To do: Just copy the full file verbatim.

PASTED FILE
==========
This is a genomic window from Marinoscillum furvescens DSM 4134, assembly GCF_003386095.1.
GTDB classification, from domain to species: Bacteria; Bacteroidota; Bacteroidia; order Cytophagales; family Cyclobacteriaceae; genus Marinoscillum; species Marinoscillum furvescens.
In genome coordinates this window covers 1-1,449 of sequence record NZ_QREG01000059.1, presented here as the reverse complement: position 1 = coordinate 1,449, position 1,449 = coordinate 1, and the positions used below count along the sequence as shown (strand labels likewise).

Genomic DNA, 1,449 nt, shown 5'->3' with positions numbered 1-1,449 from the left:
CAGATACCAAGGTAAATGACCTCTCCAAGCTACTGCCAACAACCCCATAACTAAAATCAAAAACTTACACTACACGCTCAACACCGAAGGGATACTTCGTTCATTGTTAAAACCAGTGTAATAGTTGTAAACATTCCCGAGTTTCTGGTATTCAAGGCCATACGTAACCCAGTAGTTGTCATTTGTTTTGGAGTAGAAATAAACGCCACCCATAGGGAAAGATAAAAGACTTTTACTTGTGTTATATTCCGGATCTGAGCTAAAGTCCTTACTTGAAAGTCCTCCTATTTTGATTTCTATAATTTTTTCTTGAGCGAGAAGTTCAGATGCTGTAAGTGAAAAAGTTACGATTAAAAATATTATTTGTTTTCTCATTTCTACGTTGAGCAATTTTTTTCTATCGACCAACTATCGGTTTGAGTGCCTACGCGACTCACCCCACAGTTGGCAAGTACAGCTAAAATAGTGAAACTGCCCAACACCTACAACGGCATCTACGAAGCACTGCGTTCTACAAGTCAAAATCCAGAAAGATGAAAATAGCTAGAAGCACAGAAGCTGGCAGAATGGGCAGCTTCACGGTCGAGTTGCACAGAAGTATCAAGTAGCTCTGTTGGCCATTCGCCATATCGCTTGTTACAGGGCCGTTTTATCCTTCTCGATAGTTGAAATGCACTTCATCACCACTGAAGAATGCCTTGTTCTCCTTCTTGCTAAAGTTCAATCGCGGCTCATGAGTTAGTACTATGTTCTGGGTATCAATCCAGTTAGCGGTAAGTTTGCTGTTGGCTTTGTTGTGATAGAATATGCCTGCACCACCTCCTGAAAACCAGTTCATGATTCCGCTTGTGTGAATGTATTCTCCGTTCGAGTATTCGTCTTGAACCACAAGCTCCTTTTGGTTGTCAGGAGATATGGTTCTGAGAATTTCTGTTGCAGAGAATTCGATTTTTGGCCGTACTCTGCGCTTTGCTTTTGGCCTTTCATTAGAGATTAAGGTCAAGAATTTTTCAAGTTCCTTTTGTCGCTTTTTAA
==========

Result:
This is a genomic window from Marinoscillum furvescens DSM 4134, assembly GCF_003386095.1.
GTDB classification, from domain to species: Bacteria; Bacteroidota; Bacteroidia; order Cytophagales; family Cyclobacteriaceae; genus Marinoscillum; species Marinoscillum furvescens.
In genome coordinates this window covers 1-1,449 of sequence record NZ_QREG01000059.1, presented here as the reverse complement: position 1 = coordinate 1,449, position 1,449 = coordinate 1, and the positions used below count along the sequence as shown (strand labels likewise).

Genomic DNA, 1,449 nt, shown 5'->3' with positions numbered 1-1,449 from the left:
CAGATACCAAGGTAAATGACCTCTCCAAGCTACTGCCAACAACCCCATAACTAAAATCAAAAACTTACACTACACGCTCAACACCGAAGGGATACTTCGTTCATTGTTAAAACCAGTGTAATAGTTGTAAACATTCCCGAGTTTCTGGTATTCAAGGCCATACGTAACCCAGTAGTTGTCATTTGTTTTGGAGTAGAAATAAACGCCACCCATAGGGAAAGATAAAAGACTTTTACTTGTGTTATATTCCGGATCTGAGCTAAAGTCCTTACTTGAAAGTCCTCCTATTTTGATTTCTATAATTTTTTCTTGAGCGAGAAGTTCAGATGCTGTAAGTGAAAAAGTTACGATTAAAAATATTATTTGTTTTCTCATTTCTACGTTGAGCAATTTTTTTCTATCGACCAACTATCGGTTTGAGTGCCTACGCGACTCACCCCACAGTTGGCAAGTACAGCTAAAATAGTGAAACTGCCCAACACCTACAACGGCATCTACGAAGCACTGCGTTCTACAAGTCAAAATCCAGAAAGATGAAAATAGCTAGAAGCACAGAAGCTGGCAGAATGGGCAGCTTCACGGTCGAGTTGCACAGAAGTATCAAGTAGCTCTGTTGGCCATTCGCCATATCGCTTGTTACAGGGCCGTTTTATCCTTCTCGATAGTTGAAATGCACTTCATCACCACTGAAGAATGCCTTGTTCTCCTTCTTGCTAAAGTTCAATCGCGGCTCATGAGTTAGTACTATGTTCTGGGTATCAATCCAGTTAGCGGTAAGTTTGCTGTTGGCTTTGTTGTGATAGAATATGCCTGCACCACCTCCTGAAAACCAGTTCATGATTCCGCTTGTGTGAATGTATTCTCCGTTCGAGTATTCGTCTTGAACCACAAGCTCCTTTTGGTTGTCAGGAGATATGGTTCTGAGAATTTCTGTTGCAGAGAATTCGATTTTTGGCCGTACTCTGCGCTTTGCTTTTGGCCTTTCATTAGAGATTAAGGTCAAGAATTTTTCAAGTTCCTTTTGTCGCTTTTTAA